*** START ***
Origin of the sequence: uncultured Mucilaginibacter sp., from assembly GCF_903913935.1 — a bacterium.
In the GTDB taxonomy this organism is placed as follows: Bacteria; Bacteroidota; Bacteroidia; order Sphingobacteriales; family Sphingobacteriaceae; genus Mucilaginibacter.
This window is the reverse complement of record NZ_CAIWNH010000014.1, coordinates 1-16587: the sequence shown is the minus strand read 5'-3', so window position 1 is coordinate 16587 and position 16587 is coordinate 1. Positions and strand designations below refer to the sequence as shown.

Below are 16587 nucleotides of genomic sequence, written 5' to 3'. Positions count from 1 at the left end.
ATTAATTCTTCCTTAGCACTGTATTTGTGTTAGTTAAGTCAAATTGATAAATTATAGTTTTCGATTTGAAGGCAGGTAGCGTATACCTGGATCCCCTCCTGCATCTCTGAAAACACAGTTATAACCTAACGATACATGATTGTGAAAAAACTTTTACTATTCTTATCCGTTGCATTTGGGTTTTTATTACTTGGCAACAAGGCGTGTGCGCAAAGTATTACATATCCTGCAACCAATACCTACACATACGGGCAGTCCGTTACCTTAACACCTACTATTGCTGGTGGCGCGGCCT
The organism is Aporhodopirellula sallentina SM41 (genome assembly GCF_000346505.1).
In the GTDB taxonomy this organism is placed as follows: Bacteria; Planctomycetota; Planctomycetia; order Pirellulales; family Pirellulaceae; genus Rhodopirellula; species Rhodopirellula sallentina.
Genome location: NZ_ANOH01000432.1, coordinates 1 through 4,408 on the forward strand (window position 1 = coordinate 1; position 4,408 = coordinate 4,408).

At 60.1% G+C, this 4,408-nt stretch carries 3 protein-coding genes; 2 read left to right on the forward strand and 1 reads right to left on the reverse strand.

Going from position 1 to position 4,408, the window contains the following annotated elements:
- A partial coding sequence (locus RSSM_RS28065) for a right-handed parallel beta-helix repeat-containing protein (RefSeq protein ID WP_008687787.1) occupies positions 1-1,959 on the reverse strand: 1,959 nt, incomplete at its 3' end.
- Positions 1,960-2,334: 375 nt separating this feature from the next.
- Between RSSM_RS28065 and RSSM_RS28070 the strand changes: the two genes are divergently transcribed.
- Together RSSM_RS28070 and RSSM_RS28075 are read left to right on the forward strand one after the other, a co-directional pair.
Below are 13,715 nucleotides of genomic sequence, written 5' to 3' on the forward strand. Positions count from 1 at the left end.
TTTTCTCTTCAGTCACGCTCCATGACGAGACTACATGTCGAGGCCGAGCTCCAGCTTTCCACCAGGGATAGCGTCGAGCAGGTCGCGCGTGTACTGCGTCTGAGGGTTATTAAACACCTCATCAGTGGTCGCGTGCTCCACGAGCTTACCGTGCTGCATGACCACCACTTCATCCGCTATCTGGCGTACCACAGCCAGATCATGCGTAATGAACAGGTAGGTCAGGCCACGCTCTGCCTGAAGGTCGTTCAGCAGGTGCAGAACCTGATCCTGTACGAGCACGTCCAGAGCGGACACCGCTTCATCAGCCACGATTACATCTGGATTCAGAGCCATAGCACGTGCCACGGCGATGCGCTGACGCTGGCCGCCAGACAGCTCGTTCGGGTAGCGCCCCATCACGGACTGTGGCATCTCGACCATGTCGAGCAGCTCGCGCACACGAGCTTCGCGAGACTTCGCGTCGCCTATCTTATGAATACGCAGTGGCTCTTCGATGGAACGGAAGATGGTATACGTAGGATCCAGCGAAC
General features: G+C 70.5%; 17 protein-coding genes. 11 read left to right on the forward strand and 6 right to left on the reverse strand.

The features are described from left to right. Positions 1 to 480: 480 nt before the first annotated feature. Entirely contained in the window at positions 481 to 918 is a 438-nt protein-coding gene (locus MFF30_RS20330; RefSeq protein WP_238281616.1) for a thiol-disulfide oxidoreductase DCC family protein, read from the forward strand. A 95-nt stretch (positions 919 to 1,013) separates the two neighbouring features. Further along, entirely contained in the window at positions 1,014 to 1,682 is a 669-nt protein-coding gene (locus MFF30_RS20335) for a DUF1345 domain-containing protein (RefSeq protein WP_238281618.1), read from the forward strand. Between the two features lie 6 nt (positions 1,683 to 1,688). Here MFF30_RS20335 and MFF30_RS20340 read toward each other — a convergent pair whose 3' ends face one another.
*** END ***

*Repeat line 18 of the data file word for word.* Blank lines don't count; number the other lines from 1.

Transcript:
The features are described from left to right. Positions 1 to 480: 480 nt before the first annotated feature. Entirely contained in the window at positions 481 to 918 is a 438-nt protein-coding gene (locus MFF30_RS20330; RefSeq protein WP_238281616.1) for a thiol-disulfide oxidoreductase DCC family protein, read from the forward strand. A 95-nt stretch (positions 919 to 1,013) separates the two neighbouring features. Further along, entirely contained in the window at positions 1,014 to 1,682 is a 669-nt protein-coding gene (locus MFF30_RS20335) for a DUF1345 domain-containing protein (RefSeq protein WP_238281618.1), read from the forward strand. Between the two features lie 6 nt (positions 1,683 to 1,688). Here MFF30_RS20335 and MFF30_RS20340 read toward each other — a convergent pair whose 3' ends face one another.